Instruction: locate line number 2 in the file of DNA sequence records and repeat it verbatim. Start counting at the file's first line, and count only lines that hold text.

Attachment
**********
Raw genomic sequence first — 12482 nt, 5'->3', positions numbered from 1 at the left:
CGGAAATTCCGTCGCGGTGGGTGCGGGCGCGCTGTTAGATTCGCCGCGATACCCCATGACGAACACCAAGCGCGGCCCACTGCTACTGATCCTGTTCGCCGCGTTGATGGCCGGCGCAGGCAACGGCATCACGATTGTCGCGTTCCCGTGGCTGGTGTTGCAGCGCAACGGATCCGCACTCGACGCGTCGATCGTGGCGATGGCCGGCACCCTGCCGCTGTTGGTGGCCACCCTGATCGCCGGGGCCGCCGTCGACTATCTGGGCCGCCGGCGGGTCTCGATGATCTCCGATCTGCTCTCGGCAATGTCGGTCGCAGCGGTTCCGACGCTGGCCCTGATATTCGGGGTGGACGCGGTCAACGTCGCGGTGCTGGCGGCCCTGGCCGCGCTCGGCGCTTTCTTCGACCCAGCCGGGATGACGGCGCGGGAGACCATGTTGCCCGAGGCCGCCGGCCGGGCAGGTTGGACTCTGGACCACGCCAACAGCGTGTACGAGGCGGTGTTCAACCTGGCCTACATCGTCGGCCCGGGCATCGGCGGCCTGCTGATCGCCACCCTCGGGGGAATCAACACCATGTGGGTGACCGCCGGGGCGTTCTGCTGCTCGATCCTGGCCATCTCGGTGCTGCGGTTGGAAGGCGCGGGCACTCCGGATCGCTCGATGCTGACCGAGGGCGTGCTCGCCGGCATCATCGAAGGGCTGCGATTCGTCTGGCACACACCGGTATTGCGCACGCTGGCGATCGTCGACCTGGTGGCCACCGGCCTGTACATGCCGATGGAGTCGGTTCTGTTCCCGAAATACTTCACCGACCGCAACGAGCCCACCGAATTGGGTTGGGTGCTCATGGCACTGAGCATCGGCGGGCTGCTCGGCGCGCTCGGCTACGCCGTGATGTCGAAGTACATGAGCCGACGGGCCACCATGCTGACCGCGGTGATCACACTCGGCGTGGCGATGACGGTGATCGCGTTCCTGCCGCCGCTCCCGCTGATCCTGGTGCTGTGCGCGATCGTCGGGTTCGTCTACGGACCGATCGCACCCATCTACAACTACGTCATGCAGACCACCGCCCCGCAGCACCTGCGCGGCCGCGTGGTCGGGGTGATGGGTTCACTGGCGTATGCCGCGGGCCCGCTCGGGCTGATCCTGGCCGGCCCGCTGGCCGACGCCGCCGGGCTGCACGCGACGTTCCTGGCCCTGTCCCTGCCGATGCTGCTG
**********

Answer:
CGGAAATTCCGTCGCGGTGGGTGCGGGCGCGCTGTTAGATTCGCCGCGATACCCCATGACGAACACCAAGCGCGGCCCACTGCTACTGATCCTGTTCGCCGCGTTGATGGCCGGCGCAGGCAACGGCATCACGATTGTCGCGTTCCCGTGGCTGGTGTTGCAGCGCAACGGATCCGCACTCGACGCGTCGATCGTGGCGATGGCCGGCACCCTGCCGCTGTTGGTGGCCACCCTGATCGCCGGGGCCGCCGTCGACTATCTGGGCCGCCGGCGGGTCTCGATGATCTCCGATCTGCTCTCGGCAATGTCGGTCGCAGCGGTTCCGACGCTGGCCCTGATATTCGGGGTGGACGCGGTCAACGTCGCGGTGCTGGCGGCCCTGGCCGCGCTCGGCGCTTTCTTCGACCCAGCCGGGATGACGGCGCGGGAGACCATGTTGCCCGAGGCCGCCGGCCGGGCAGGTTGGACTCTGGACCACGCCAACAGCGTGTACGAGGCGGTGTTCAACCTGGCCTACATCGTCGGCCCGGGCATCGGCGGCCTGCTGATCGCCACCCTCGGGGGAATCAACACCATGTGGGTGACCGCCGGGGCGTTCTGCTGCTCGATCCTGGCCATCTCGGTGCTGCGGTTGGAAGGCGCGGGCACTCCGGATCGCTCGATGCTGACCGAGGGCGTGCTCGCCGGCATCATCGAAGGGCTGCGATTCGTCTGGCACACACCGGTATTGCGCACGCTGGCGATCGTCGACCTGGTGGCCACCGGCCTGTACATGCCGATGGAGTCGGTTCTGTTCCCGAAATACTTCACCGACCGCAACGAGCCCACCGAATTGGGTTGGGTGCTCATGGCACTGAGCATCGGCGGGCTGCTCGGCGCGCTCGGCTACGCCGTGATGTCGAAGTACATGAGCCGACGGGCCACCATGCTGACCGCGGTGATCACACTCGGCGTGGCGATGACGGTGATCGCGTTCCTGCCGCCGCTCCCGCTGATCCTGGTGCTGTGCGCGATCGTCGGGTTCGTCTACGGACCGATCGCACCCATCTACAACTACGTCATGCAGACCACCGCCCCGCAGCACCTGCGCGGCCGCGTGGTCGGGGTGATGGGTTCACTGGCGTATGCCGCGGGCCCGCTCGGGCTGATCCTGGCCGGCCCGCTGGCCGACGCCGCCGGGCTGCACGCGACGTTCCTGGCCCTGTCCCTGCCGATGCTGCTG